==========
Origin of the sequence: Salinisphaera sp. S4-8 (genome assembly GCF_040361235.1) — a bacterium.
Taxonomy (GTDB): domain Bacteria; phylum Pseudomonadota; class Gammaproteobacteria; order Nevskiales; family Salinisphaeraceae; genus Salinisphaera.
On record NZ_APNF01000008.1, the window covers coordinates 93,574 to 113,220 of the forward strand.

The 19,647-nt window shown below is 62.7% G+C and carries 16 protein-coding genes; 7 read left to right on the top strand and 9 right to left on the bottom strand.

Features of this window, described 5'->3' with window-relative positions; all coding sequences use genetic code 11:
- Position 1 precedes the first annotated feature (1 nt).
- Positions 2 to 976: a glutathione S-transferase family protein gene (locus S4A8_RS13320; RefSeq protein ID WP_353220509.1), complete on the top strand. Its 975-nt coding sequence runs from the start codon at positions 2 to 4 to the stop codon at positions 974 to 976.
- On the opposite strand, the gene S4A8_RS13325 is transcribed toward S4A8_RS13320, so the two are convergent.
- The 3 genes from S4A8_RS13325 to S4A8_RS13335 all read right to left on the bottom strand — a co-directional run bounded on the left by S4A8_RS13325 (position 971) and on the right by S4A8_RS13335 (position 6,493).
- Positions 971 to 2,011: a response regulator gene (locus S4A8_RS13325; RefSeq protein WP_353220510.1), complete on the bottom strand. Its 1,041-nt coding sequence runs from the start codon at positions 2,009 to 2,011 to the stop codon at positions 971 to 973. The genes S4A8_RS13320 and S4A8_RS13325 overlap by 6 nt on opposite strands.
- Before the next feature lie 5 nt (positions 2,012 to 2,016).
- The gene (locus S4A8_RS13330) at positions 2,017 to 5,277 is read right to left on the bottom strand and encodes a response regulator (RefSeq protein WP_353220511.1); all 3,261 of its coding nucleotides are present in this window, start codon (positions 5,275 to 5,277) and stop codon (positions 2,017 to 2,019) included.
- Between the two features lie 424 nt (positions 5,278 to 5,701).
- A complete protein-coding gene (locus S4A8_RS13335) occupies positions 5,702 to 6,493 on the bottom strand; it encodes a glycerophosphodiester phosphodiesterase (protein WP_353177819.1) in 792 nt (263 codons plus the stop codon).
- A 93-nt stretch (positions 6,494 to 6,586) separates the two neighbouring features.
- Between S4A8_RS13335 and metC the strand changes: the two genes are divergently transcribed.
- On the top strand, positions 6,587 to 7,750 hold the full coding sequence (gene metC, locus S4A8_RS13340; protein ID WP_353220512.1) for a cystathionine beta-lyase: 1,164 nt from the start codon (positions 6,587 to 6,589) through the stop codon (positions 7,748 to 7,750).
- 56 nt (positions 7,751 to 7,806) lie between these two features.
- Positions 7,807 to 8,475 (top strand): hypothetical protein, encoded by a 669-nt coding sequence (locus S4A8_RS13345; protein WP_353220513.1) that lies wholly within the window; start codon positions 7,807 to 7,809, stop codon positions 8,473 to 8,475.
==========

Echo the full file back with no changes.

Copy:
Origin of the sequence: Salinisphaera sp. S4-8 (genome assembly GCF_040361235.1) — a bacterium.
Taxonomy (GTDB): domain Bacteria; phylum Pseudomonadota; class Gammaproteobacteria; order Nevskiales; family Salinisphaeraceae; genus Salinisphaera.
On record NZ_APNF01000008.1, the window covers coordinates 93,574 to 113,220 of the forward strand.

The 19,647-nt window shown below is 62.7% G+C and carries 16 protein-coding genes; 7 read left to right on the top strand and 9 right to left on the bottom strand.

Features of this window, described 5'->3' with window-relative positions; all coding sequences use genetic code 11:
- Position 1 precedes the first annotated feature (1 nt).
- Positions 2 to 976: a glutathione S-transferase family protein gene (locus S4A8_RS13320; RefSeq protein ID WP_353220509.1), complete on the top strand. Its 975-nt coding sequence runs from the start codon at positions 2 to 4 to the stop codon at positions 974 to 976.
- On the opposite strand, the gene S4A8_RS13325 is transcribed toward S4A8_RS13320, so the two are convergent.
- The 3 genes from S4A8_RS13325 to S4A8_RS13335 all read right to left on the bottom strand — a co-directional run bounded on the left by S4A8_RS13325 (position 971) and on the right by S4A8_RS13335 (position 6,493).
- Positions 971 to 2,011: a response regulator gene (locus S4A8_RS13325; RefSeq protein WP_353220510.1), complete on the bottom strand. Its 1,041-nt coding sequence runs from the start codon at positions 2,009 to 2,011 to the stop codon at positions 971 to 973. The genes S4A8_RS13320 and S4A8_RS13325 overlap by 6 nt on opposite strands.
- Before the next feature lie 5 nt (positions 2,012 to 2,016).
- The gene (locus S4A8_RS13330) at positions 2,017 to 5,277 is read right to left on the bottom strand and encodes a response regulator (RefSeq protein WP_353220511.1); all 3,261 of its coding nucleotides are present in this window, start codon (positions 5,275 to 5,277) and stop codon (positions 2,017 to 2,019) included.
- Between the two features lie 424 nt (positions 5,278 to 5,701).
- A complete protein-coding gene (locus S4A8_RS13335) occupies positions 5,702 to 6,493 on the bottom strand; it encodes a glycerophosphodiester phosphodiesterase (protein WP_353177819.1) in 792 nt (263 codons plus the stop codon).
- A 93-nt stretch (positions 6,494 to 6,586) separates the two neighbouring features.
- Between S4A8_RS13335 and metC the strand changes: the two genes are divergently transcribed.
- On the top strand, positions 6,587 to 7,750 hold the full coding sequence (gene metC, locus S4A8_RS13340; protein ID WP_353220512.1) for a cystathionine beta-lyase: 1,164 nt from the start codon (positions 6,587 to 6,589) through the stop codon (positions 7,748 to 7,750).
- 56 nt (positions 7,751 to 7,806) lie between these two features.
- Positions 7,807 to 8,475 (top strand): hypothetical protein, encoded by a 669-nt coding sequence (locus S4A8_RS13345; protein WP_353220513.1) that lies wholly within the window; start codon positions 7,807 to 7,809, stop codon positions 8,473 to 8,475.